As someone named Hayward argued yesterday in Politico, the Edwards case was weak and a conviction would have opened up a huge can of campaign finance worms going forward. The whole campaign finance world is too over-regulated already. Like the case against Ted Stevens in 2008, this appears another example of egregious abuse of prosecutorial discretion by the Justice Department.
But we still can’t help but agree with the front page of the glorious New York Post this morning:
JOHN adds: I agree with the Haywards that criminal prosecution under the campaign finance laws was not the appropriate response to Edwards’ conduct. But I think a little more should be said.
Edwards is, of course, a skunk. But he isn’t only a skunk; he was the Democratic Party’s vice-presidential nominee in 2004 and the party’s third-leading presidential contender in 2008. Edwards is a young man, and it was not at all unreasonable to think that he could be president someday, even after Barack Obama and Hillary Clinton finished ahead of him that year. When Edwards went to the seemingly-insane length of persuading a campaign aide to claim that he was the father of Edwards’ illegitimate child, it was not just because he was afraid of his wife’s wrath. This, after all, is not Italy in the 1950s; divorce is a realistic option. No, Edwards was trying to preserve his viability as a presidential candidate or, failing that, a nominee for Attorney General.
And, as crazy as his stashing of his mistress and child now seems, if it had been up to the Washington Post and the New York Times, he would have gotten away with it. If criminal prosecution is overkill for Edwards’ offenses, it is in part because we assume that there are informal constraints at work so that high-ranking politicians who are guilty of extraordinary levels of dishonesty–we are not just talking about infidelity–will be exposed and discredited. But that didn’t happen here; or it wouldn’t have, but for the National Enquirer. In Edwards’ case, there most likely would have been no prosecution but for the Enquirer, and it was the prosecution rather than any extensive news coverage (independent of coverage of the criminal case) that informed most people about Edwards’ failings.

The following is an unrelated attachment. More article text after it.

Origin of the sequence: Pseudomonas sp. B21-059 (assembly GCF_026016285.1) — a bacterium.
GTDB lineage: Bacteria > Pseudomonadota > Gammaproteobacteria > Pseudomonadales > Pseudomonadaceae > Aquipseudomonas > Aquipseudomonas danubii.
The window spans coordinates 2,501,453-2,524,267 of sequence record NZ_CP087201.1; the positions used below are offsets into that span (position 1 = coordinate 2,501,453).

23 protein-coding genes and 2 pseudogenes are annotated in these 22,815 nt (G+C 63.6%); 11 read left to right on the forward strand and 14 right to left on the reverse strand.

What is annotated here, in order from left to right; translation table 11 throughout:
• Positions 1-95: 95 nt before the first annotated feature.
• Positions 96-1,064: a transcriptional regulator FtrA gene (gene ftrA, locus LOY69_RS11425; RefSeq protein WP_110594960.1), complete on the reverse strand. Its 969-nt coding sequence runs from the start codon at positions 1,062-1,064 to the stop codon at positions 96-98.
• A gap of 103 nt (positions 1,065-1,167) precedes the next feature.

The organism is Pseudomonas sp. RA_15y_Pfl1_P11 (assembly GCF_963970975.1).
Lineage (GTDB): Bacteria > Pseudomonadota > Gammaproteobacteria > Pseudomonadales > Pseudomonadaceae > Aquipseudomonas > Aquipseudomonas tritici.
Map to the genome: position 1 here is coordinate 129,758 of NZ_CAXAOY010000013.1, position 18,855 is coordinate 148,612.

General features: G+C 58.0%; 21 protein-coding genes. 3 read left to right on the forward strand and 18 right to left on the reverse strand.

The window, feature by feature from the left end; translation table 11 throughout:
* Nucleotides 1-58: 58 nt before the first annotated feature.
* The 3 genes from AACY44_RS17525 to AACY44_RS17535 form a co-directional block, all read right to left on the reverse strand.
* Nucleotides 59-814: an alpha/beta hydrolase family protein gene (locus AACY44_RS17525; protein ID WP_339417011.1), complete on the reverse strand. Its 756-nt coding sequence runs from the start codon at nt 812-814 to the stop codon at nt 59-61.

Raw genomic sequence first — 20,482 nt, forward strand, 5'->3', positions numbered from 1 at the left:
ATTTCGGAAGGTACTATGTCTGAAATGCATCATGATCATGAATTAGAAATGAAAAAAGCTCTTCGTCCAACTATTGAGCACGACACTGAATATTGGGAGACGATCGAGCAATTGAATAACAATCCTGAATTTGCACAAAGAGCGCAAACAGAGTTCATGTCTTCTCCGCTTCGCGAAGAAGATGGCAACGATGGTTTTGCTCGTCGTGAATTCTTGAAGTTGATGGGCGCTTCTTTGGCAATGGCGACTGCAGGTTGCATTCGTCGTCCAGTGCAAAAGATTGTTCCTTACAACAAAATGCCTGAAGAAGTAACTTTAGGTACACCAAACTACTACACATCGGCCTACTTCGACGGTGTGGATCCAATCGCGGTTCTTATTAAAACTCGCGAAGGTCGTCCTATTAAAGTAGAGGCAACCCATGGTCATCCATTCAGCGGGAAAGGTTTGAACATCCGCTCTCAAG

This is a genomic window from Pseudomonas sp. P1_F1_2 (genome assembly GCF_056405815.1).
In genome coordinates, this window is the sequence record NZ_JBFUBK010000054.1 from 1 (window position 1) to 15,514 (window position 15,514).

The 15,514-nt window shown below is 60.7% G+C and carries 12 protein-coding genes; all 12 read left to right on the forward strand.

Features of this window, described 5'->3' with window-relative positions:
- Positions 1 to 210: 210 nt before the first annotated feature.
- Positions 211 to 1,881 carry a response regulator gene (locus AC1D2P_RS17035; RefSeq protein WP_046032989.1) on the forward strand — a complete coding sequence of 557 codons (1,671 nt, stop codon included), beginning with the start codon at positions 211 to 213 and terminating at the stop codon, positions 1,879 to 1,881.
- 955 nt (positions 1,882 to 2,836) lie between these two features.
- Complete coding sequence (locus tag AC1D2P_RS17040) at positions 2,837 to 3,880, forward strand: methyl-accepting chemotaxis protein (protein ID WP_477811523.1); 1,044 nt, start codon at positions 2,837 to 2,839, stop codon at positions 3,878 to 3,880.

Consider the lengths to which the Washington Post recently went to reveal that Mitt Romney cut another boy’s hair when he was in high school. Imagine the hundreds of people the Post must have interviewed, covering every stage of Romney’s life. (The Post didn’t want to go back nearly 50 years to find something they could hang on Romney, but they evidently couldn’t come up with anything more recent.) If the paper could learn, and inform its readers, that Romney cut a fellow student’s hair 47 years ago, why couldn’t it figure out that John Edwards was stashing a mistress and child with an aide who falsely claimed to be the girl’s father, and using rich campaign contributors’ money to do it? Not 47 years ago, but last month?
The answer, of course, is that the Post (like the New York Times and virtually all other newspapers, news magazines and television networks) had no desire to dig up information that would be harmful to Edwards–just as they had no intention of learning or publicizing facts that would be damaging to Barack Obama. The Edwards case reveals breakdowns of two kinds that are more or less opposite. There was a breakdown in the Department of Justice, because criminal laws that don’t really apply and are far too draconian to fit the case were brought to bear. But equally important, there was a breakdown in the media, as reporters and editors scrupulously averted their eyes from a scandal that would have damaged their favored party, until the National Enquirer forced a grudging level of coverage. (The parallel to Drudge and Monica Lewinsky is obvious.) The latter breakdown, it seems to me, is more threatening to our democracy than the former.